Patty Shaw has been a resident of the 17-unit Kailasa Co-op in Saanich for more than 20 years, grateful for the stable, affordable housing that helped her turn her life around when her children were little and her marriage ended in divorce.
“There was no way I could afford a house here” — even back then and having owned a home Up-Island, she said.
Now president of the Co-operative Housing Federation of B.C., she’s fearful of the coming expiration of federal government subsidies that give others — seniors, people with disabilities, single parents and new Canadians — the same chance.
Shaw received subsidized rent for only a couple of years and now pays market rate, as do about two-thirds of the non-profit co-op’s residents.
But people dependent on subsidies from the federal government could see their rent rise by hundreds of dollars a month, putting them at risk for homelessness, she told Saanich Council this week.
“Where are they going to go? she asked.
“I can’t imagine what they’re going to find in the CRD.”
One of her neighbours who lived in a Kailasa apartment for 33 years moved into a one-room assisted living place out of financial fear, she said.
With co-op housing, members own the co-op and the co-op owns the housing. Members work together to create a viable business and co-op community. There are 34 co-ops on the Island and all 1,172 units are in the Capital Regional District. In the rest of B.C., there are 230 co-ops with 13,328 units.
Saanich unanimously endorsed by Coun. Fred Haynes’s resolution to write to officials and politicians in the provincial and federal governments.
It is requesting that B.C. and Canada work together and separately “on mechanisms to maintain a rent supplement program” and call on Ottawa to reinvest the $20 million saved nationwide from the expiring contracts to share the cost of funding this program.
In B.C., the subsidies to co-ops amount to only $2.5 million — “we’re talking peanuts” — Shaw said, but are make or break for many low-income residents. Even though co-op mortgages are also expiring, there is so much delayed major restoration for roofs, windows, plumbing and more that the rent can’t come down, she said.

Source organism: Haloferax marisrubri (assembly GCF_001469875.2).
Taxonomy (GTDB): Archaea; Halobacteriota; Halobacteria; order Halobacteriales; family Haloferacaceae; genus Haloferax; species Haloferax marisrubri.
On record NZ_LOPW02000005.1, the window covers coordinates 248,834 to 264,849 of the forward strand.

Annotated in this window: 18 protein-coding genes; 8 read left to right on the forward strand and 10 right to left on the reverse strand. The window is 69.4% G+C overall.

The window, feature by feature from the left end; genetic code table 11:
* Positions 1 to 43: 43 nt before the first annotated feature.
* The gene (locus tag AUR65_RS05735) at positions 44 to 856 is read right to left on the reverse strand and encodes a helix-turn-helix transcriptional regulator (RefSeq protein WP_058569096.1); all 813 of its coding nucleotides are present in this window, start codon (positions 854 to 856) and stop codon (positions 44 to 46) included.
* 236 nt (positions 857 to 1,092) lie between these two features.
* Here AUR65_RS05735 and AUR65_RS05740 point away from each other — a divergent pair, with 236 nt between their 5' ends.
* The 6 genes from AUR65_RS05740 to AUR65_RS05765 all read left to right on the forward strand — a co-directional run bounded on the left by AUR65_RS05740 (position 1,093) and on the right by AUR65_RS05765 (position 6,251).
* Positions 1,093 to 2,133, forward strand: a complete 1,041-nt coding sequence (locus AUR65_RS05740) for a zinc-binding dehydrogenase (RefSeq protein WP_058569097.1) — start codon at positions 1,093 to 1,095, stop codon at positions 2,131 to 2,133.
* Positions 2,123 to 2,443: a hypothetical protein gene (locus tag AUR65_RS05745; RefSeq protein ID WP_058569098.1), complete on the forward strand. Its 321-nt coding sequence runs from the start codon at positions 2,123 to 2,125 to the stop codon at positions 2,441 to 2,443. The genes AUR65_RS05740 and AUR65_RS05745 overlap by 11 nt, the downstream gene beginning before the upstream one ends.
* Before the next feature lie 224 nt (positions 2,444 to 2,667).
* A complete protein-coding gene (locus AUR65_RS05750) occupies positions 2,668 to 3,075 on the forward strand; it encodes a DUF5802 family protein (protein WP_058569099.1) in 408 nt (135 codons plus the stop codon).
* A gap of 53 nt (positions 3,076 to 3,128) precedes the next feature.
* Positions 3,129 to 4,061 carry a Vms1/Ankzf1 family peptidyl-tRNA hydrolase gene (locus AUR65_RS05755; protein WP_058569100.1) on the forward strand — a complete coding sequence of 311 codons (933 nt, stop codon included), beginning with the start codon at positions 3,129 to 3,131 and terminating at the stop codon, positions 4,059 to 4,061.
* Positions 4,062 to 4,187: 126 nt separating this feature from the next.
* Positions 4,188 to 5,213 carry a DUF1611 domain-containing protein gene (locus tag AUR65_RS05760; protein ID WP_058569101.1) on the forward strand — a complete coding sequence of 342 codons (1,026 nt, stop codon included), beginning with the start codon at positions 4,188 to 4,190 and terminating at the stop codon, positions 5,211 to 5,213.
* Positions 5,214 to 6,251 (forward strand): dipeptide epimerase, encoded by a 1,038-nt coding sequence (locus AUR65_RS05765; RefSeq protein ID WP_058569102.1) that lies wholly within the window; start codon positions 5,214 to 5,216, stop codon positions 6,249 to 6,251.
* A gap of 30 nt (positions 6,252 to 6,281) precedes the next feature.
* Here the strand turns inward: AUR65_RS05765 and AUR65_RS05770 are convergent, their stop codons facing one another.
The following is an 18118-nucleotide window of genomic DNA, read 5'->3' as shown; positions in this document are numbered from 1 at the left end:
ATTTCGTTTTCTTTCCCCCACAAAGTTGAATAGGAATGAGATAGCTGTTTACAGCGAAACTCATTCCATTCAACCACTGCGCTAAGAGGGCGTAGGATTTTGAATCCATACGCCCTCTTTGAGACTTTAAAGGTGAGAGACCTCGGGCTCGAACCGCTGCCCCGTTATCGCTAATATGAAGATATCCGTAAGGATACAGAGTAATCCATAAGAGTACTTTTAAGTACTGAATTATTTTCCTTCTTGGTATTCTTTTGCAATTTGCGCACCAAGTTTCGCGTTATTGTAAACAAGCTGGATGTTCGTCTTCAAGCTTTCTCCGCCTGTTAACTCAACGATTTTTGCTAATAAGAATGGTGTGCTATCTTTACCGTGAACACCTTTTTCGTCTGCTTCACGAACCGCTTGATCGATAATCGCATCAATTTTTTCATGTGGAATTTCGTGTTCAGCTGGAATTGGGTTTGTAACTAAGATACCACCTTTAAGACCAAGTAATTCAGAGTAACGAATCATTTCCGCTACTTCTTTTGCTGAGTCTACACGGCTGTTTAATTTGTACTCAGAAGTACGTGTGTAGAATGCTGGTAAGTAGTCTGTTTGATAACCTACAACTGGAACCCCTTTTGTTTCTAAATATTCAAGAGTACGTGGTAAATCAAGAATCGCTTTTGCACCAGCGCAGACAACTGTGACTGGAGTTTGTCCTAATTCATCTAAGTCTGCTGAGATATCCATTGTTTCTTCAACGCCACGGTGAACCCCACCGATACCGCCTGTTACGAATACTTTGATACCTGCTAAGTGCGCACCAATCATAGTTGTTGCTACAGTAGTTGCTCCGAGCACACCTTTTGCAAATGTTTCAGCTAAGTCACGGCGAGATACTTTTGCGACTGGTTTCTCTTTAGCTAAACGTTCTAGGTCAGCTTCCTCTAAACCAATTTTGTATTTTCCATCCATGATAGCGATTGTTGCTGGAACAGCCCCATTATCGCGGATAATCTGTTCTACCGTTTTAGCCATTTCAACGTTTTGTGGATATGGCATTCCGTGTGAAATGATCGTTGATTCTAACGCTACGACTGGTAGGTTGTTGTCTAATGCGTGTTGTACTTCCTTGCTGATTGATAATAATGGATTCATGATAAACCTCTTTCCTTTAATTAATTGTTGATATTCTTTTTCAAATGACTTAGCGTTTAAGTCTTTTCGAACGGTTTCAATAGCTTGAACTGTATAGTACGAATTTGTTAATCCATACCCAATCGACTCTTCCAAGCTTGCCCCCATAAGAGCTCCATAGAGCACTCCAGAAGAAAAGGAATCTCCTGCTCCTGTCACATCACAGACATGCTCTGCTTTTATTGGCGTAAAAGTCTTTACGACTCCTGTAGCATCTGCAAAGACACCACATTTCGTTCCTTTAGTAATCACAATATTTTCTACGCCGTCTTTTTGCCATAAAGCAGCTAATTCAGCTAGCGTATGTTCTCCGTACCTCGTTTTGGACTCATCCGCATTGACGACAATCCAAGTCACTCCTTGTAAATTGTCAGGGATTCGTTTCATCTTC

The Conservative government of Brian Mulroney cancelled new social housing in 1992, but Ottawa has continued to provide subsidies for existing projects.
Many, such as Kailasa’s, expire in 2017.
Coun. Judy Brownoff, also a CRD director, said the issue is more than an end to subsidies and mortgages. “Affordability is also about the operating costs of these dated facilities,” such as utility bills.
She also wants to see Saanich work within the CRD framework. Its Housing Databook and an analysis of the gap in the existing housing stock will be coming to a CRD committee in September. An update to the 2007 Regional Housing Affordability Strategy is also expected to be completed this year.
The CRD’s Housing Corporation is working on a long-term financial and asset-management strategy that includes expiring operating agreements, a housing official said in an email.
The crunch has already come to Cameo Co-op in View Royal. Six residents — mostly over 70 or living with disabilities — lost their full subsidies on July 1, with about 10 more losing partial subsidies, said president Doug Caley.
The co-op has a little bit of money to provide some relief to the six long-term residents “who are really in need,” but after that, the increase would be $400 a month, Caley estimated.
“We’re hoping someone steps in and helps these people,” he said.